Meanwhile, conferences are putting out schedules, but there aren’t a lot of open dates to account for games being postponed due to positive tests. Several schools around the country have halted practice, and coaches are resigned to the likelihood that at some point they’ll have to shut down for a couple weeks and miss several games.
If the NCAA doesn’t move the tournament back to make up those games — something that clearly isn’t the NCAA’s preference but wasn’t completely ruled out by Gavitt — it’s certainly possible some teams could head into Selection Sunday having played fewer than 20 games.
COVID-19 hampers men's college basketball's start, causing scheduling headaches
Schedule makers and infectious disease experts both agree on one thing: The start of the men's basketball season could be a chaotic mess.Florida State coach Leonard Hamilton is sharing with his players the same sentiment this November he told them last March before the NCAA tournament was canceled due to the coronavirus pandemic: Control what you can control.
But that’s not the NCAA’s problem or its responsibility. As long as there are 68 teams available, they’ll live with that.
Ultimately, the only thing that matters for the short and long-term future of the NCAA is collecting that big check from CBS and Turner. By launching its plans for the tournament now, the NCAA is letting everyone know its survival is at stake.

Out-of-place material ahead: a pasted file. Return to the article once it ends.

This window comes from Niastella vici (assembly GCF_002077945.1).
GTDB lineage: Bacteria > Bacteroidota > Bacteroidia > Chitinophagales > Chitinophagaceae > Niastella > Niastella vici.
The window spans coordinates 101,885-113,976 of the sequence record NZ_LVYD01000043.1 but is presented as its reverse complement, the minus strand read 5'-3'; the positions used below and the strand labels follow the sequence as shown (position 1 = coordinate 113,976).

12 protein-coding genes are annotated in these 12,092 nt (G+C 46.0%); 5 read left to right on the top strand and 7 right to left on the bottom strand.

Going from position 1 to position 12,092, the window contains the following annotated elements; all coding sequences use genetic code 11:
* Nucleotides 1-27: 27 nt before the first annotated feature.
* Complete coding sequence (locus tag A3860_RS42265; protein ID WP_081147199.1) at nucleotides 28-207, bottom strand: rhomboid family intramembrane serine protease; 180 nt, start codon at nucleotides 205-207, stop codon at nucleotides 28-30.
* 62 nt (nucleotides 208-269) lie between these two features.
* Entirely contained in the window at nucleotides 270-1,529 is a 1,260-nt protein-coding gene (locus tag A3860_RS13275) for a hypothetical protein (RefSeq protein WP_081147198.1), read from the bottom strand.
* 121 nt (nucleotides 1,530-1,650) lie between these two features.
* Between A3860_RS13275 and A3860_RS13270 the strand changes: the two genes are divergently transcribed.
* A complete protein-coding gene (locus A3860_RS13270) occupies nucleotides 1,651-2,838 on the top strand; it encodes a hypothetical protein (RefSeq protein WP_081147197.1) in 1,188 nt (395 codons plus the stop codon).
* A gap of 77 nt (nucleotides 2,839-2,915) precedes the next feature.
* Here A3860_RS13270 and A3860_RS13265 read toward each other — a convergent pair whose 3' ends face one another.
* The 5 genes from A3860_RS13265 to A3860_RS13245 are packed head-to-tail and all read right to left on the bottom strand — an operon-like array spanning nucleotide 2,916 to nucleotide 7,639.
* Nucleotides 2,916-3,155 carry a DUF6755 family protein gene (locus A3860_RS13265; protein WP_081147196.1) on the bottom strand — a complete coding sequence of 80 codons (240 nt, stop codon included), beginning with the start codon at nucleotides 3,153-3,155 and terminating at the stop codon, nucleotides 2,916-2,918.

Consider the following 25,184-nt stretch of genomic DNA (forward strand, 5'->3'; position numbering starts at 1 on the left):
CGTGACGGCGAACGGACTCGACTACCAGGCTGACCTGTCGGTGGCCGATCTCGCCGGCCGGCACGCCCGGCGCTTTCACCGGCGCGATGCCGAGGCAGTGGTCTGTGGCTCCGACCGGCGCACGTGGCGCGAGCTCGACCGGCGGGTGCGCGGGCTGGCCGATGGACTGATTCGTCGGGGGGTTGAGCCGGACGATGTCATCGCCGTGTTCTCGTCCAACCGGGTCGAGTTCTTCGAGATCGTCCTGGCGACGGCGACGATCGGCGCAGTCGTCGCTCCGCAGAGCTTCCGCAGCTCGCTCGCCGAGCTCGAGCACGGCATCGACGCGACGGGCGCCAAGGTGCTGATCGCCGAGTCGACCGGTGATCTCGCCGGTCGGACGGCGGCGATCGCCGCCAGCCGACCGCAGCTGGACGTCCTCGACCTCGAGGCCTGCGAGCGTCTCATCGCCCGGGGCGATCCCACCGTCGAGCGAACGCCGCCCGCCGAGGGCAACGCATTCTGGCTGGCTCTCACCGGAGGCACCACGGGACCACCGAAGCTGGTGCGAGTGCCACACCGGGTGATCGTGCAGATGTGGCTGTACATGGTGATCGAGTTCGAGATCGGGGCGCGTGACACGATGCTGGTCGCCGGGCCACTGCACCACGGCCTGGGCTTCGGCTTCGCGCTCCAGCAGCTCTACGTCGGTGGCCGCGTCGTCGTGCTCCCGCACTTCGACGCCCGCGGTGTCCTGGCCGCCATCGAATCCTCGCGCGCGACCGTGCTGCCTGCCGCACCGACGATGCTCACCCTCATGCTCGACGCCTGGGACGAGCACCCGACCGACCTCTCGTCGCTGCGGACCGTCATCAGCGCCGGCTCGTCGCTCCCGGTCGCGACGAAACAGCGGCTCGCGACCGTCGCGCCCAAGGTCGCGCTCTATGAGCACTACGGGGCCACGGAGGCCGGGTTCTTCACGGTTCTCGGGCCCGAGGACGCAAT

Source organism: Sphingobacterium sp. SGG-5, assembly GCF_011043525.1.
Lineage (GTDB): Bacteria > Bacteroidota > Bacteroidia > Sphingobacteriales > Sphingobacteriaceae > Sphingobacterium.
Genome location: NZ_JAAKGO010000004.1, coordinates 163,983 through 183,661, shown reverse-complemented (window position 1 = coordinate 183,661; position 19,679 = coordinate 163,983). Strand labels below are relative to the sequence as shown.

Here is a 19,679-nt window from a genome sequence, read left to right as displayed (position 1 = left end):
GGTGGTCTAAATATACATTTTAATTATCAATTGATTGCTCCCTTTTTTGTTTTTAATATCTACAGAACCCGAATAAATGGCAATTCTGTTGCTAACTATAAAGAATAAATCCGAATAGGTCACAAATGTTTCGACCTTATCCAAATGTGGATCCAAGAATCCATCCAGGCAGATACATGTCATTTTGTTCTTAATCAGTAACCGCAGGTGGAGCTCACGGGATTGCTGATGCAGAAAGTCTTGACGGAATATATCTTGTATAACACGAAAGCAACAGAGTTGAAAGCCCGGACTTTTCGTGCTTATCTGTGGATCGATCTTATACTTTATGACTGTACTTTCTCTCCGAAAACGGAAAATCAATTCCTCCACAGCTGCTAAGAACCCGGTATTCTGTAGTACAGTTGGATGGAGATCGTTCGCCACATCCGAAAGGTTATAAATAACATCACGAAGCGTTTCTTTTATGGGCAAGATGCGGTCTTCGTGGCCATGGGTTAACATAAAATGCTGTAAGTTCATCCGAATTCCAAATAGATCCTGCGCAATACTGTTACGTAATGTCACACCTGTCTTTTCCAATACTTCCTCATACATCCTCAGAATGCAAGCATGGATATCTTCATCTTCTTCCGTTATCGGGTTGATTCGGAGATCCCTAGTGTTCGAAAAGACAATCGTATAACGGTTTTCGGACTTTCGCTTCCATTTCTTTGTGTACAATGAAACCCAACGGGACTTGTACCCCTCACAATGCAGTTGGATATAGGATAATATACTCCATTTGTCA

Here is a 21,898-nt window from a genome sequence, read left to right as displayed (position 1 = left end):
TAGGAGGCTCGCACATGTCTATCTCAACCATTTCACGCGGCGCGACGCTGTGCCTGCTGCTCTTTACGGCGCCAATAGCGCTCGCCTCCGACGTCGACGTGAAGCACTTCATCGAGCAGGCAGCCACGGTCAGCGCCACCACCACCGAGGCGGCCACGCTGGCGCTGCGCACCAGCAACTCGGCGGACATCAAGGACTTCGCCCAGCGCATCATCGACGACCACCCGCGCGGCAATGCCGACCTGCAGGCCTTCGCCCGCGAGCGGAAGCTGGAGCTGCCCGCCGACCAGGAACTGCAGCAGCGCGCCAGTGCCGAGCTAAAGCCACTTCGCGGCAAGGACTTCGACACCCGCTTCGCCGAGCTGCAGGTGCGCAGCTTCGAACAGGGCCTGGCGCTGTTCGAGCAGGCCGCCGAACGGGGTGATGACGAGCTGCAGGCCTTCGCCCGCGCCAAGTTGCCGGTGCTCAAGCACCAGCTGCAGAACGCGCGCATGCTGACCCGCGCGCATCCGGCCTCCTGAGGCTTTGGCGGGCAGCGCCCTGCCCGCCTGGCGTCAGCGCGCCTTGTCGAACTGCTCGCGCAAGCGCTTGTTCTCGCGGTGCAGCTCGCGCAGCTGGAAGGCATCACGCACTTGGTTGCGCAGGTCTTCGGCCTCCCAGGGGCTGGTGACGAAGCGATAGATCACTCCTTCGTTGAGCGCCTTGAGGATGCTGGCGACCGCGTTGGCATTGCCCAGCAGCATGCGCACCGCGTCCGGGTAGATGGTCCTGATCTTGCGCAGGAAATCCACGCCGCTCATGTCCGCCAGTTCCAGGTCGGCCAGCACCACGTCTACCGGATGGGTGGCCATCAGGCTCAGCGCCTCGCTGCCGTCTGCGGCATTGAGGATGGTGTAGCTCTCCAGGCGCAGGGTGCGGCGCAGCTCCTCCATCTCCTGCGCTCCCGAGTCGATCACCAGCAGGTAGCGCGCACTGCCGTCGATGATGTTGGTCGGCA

No. 1: John Calipari, Kentucky: $8,158,000 – In June 2019, Calipari and the school signed a new 10-year contract. His basic pay from UK this season is the $8 million that had been planned under his previous terms, and it is set to remain unchanged for 2020-21. But then it’s scheduled to increase to $8.5 million a year for three years and to $9 million for each of the final four years. If Kentucky were to fire Calipari without cause this April, he would be owed more than $60 million, subject to his duty to mitigate by finding subsequent employment.
No. 2: Mike Krzyzewski, Duke: $7,256,924 -- Because Duke is a private school, Krzyzewski’s total is the one reported on the school’s most recently available federal income tax return, which covers pay for the 2017 calendar year, including benefits and bonuses. Duke’s return stated that $1,267,962 of Krzyzewski’s total had been reported as deferred compensation on prior years’ returns, but it provided no further details about when that money was accrued.